Flashairlines and Declaratory Relief Under French Law


Emmanuel Jeuland is a professor of law at Paris I University (Panthéon-Sorbonne) and a specialist of civil procedure.

In this post, I would like to offer some brief thoughts on the Paris Court of appeal’s judgment of the 6th of March 2008. It is my opinion that the legal foundation of the judgement as far as victims’ right to sue is concerned is questionable and is not consistent with the French procedural system.

The court of appeal held:

le juge français n’est pas saisi par voie d’exception de sa compétence internationale mais par voie d’action ce qui rend inopérant le disposition de l’article 75 CPC… l’action ayant pour objet l’obtention d’une décision sur la compétence internationale française est inséparable du contexte judiciaire dans lequel la demande s’insère et qu’elle n’est pas contradictoire avec la saisine du juge pour qu’il se prononce

le juge français ne peut être le seul à être exclu du débat sur sa compétence internationale dès lors que la question s’inscrit dans un contexte de confiance mutuelle qui appelle à une coopération et une coordination des systèmes judiciaires

les victimes ont un intérêt légitime et actuel à obtenir une décision française sur la compétence internationale en raison de la décision du juge californien .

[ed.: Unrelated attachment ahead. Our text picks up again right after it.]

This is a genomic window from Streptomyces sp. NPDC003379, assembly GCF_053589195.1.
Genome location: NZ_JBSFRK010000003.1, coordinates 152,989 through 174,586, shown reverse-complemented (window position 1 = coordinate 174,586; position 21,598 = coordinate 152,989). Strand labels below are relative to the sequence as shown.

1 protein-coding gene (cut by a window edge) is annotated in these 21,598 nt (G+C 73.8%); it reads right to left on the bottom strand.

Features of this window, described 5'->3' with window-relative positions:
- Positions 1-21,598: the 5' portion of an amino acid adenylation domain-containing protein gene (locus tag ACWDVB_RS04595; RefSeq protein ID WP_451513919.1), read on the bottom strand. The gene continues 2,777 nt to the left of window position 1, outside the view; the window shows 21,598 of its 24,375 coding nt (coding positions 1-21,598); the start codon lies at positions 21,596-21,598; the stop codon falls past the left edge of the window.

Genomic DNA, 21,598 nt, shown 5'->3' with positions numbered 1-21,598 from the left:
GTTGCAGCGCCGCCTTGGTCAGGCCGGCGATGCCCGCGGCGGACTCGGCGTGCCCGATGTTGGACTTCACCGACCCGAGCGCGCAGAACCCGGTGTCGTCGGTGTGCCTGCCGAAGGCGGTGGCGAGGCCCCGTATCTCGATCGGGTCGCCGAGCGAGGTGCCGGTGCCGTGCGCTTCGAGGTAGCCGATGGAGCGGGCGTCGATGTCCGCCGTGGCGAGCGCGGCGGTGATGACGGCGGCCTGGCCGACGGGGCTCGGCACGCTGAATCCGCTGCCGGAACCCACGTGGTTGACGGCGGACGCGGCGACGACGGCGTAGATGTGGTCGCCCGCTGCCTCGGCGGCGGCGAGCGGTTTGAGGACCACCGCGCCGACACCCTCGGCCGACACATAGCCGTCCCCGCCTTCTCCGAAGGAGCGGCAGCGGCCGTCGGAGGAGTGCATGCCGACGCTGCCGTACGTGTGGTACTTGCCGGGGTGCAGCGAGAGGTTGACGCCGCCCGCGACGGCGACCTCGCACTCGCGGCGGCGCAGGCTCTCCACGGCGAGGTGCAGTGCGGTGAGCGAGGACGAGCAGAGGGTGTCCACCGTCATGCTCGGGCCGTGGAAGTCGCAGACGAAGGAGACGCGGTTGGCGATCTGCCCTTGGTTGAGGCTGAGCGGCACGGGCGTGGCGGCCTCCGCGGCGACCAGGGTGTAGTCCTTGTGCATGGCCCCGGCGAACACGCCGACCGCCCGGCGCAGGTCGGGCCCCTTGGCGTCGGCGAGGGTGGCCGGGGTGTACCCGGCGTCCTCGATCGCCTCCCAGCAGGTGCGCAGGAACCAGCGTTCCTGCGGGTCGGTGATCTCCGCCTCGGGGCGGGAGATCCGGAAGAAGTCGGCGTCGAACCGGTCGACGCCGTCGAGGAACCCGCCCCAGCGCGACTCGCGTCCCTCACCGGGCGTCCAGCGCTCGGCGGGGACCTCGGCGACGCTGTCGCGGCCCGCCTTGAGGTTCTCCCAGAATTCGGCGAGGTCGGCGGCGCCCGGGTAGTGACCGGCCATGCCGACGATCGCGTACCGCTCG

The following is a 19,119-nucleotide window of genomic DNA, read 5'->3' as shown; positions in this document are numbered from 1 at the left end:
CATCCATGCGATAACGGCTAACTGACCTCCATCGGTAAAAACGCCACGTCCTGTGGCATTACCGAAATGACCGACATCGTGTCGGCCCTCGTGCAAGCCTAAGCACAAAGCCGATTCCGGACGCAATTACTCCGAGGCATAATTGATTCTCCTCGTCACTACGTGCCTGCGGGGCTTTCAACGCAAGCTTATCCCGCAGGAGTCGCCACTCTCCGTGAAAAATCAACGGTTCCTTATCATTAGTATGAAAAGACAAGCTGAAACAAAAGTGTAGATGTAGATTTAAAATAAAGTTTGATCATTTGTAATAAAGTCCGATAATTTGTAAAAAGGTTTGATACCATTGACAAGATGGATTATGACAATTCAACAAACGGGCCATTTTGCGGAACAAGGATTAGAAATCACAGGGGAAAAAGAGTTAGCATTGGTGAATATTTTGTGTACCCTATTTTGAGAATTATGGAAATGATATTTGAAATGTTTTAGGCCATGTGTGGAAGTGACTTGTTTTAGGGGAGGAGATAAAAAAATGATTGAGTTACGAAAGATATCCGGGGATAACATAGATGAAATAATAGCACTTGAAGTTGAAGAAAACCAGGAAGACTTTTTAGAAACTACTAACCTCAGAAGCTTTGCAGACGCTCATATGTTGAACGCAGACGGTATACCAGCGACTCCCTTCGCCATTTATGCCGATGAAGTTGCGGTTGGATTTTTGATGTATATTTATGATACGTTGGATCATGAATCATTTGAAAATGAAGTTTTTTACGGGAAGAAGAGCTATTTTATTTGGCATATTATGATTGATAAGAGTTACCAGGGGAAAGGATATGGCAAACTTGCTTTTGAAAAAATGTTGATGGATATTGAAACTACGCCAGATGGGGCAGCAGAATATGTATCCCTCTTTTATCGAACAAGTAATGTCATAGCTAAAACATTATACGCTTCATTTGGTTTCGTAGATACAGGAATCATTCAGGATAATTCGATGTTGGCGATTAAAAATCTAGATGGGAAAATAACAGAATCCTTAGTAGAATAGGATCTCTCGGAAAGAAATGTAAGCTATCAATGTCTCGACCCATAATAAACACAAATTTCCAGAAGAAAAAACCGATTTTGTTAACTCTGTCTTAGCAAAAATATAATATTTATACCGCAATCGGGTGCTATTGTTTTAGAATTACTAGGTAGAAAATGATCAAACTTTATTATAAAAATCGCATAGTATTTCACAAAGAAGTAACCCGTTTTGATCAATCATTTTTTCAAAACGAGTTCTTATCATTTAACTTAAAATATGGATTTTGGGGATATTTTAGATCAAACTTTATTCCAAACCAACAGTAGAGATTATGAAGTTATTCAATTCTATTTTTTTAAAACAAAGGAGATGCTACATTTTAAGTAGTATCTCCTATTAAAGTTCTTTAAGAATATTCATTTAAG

This statement means that the issue of international jurisdiction in Flash Airlines is not referred to the French judge by way of defence but by way of action, so that article 75 CPC which deals with the defence of lack of jurisdiction is not applicable. Article 75 states that “where it is alleged that the court seized lacks jurisdiction, the party who shall proffer the plea shall have, under penalty of it otherwise being inadmissible, to provide reasons thereof and to indicate, at all event, court before which the matter should be brought”.

Nevertheless the Cour de cassation has held that an action claiming that the court lacks jurisdiction is not admissible since article 75 CPC indicates that the lack of jurisdiction is a matter of defence, not of action:

les exceptions d’incompétence figurant au nombre des moyens de défense, le demandeur n’est pas recevable à contester la compétence territoriale de la juridiction qu’il a lui-même saisie (Cass. 2° Civ., 7 December 2000, Bull. n°163).

This sentence means that the issue of jurisdiction is a means of defence, therefore the claimant is not admissible to challenge the territorial jurisdiction of the court to which he submitted his case. The international jurisdiction is so close to the territorial jurisdiction, that rules of territorial jurisdiction are usually extended to international matter in French international litigation.